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AU - Presti, Joseph C.

AU - Amling, Christopher L.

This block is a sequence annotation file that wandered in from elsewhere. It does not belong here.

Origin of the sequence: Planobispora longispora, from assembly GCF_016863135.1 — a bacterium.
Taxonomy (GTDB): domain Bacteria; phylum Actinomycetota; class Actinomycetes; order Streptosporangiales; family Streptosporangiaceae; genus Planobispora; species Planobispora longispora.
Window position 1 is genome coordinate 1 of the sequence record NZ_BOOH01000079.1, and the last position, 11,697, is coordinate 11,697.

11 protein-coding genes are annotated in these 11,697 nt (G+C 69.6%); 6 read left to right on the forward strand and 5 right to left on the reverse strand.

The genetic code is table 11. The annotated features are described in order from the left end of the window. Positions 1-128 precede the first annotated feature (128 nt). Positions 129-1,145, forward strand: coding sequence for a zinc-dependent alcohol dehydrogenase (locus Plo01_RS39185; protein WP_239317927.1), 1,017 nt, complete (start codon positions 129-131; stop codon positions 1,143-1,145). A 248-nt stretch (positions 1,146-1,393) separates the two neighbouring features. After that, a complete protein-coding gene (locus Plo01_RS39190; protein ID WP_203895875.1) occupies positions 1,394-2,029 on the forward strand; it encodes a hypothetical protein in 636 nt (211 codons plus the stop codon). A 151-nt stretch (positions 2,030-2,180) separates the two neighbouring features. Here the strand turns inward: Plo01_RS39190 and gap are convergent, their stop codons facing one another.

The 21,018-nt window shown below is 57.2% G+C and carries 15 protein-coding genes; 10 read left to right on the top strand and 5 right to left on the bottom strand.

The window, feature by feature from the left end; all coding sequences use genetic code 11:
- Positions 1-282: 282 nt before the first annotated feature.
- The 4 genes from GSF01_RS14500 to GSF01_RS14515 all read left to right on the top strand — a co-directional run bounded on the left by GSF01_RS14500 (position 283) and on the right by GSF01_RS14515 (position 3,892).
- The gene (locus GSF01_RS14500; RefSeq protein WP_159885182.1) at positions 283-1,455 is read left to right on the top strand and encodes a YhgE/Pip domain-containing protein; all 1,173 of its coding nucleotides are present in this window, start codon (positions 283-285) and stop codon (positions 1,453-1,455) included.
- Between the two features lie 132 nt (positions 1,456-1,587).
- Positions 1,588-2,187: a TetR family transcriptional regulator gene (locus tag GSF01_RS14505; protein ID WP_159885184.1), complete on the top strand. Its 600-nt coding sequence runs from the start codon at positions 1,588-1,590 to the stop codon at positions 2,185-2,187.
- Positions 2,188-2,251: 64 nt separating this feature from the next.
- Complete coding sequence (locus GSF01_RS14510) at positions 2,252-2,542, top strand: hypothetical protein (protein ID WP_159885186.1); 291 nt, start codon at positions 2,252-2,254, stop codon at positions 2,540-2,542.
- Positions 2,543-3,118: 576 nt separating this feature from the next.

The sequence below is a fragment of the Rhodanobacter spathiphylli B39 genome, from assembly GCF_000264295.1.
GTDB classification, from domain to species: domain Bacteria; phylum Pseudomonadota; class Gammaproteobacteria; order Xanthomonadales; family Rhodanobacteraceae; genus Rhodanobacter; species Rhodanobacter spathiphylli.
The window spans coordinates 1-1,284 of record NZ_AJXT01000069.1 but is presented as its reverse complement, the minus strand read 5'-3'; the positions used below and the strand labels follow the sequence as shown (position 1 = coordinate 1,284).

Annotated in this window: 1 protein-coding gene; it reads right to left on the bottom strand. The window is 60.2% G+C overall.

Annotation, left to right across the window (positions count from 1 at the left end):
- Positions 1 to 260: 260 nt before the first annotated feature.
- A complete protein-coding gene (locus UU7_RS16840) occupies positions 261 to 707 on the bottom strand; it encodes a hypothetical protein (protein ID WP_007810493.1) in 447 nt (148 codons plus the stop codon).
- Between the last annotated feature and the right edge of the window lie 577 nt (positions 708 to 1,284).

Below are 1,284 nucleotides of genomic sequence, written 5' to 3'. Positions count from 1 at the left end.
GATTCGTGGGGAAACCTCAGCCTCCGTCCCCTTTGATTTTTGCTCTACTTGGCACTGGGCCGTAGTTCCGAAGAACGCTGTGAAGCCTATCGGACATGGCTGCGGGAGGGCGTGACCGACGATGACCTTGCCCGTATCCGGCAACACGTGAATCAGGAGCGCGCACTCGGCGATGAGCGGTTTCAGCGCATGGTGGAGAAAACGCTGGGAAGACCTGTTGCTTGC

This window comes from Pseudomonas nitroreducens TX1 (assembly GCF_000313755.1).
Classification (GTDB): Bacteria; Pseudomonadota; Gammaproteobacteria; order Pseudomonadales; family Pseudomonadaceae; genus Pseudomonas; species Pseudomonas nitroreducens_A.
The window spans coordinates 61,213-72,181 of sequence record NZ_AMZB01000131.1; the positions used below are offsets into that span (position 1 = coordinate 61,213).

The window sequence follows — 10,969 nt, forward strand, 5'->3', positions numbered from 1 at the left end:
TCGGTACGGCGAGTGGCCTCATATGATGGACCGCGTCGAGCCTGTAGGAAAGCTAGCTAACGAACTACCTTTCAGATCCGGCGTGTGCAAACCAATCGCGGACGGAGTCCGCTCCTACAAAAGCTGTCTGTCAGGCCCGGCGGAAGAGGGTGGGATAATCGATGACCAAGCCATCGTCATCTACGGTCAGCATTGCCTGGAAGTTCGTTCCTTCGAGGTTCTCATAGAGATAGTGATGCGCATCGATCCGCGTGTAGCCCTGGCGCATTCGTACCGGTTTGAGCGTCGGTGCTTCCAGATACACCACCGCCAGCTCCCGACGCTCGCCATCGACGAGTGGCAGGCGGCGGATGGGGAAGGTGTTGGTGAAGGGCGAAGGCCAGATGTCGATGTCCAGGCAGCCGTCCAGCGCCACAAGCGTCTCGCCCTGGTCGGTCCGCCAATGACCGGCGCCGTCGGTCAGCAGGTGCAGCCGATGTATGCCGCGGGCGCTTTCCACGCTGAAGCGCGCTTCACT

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AB - Background: Diabetes is associated with lower prostate cancer risk. The association of diabetes with prostate cancer outcomes is less clear. We examined the association between diabetes and outcomes after radical prostatectomy and tested whether associations varied by race and/or obesity. Materials and Methods: This study is a retrospective analysis of 1,262 men treated with radical prostatectomy between 1988 and 2008 within the Shared Equal-Access Regional Cancer Hospital database. We examined the multivariate association between diabetes at surgery and adverse pathology, biochemical recurrence (BCR), and prostate-specific antigen doubling time at recurrence using logistic, proportional hazards, and linear regression, respectively. Data were examined as a whole and stratified by race and obesity. Results: Diabetes was more prevalent among black (22% versus 15%, P < 0.001) and more obese men (P < 0.001). Diabetes was associated with higher tumor grade (odds ratio, 1.73; P = 0.002), seminal vesicle invasion (odds ratio, 1.73; P = 0.04), but not BCR (P = 0.67) or PSADT at recurrence (P = 0.12). In the secondary analysis, among white obese men, diabetes was associated with 2.5-fold increased BCR risk (P = 0.002) and a trend toward shorter PSADT, whereas among all other men (nonobese white men and black men), diabetes was associated with 23% lower recurrence risk (P = 0.09) and longer PSADT (P = 0.04). Conclusion: In a radical prostatectomy cohort, diabetes was not associated with BCR. In the secondary analysis, diabetes was associated with more aggressive disease in obese white men and less aggressive disease for all other subsets. If externally validated, these findings suggest that among men with prostate cancer, the association between diabetes and prostate cancer aggressiveness may vary by race and obesity.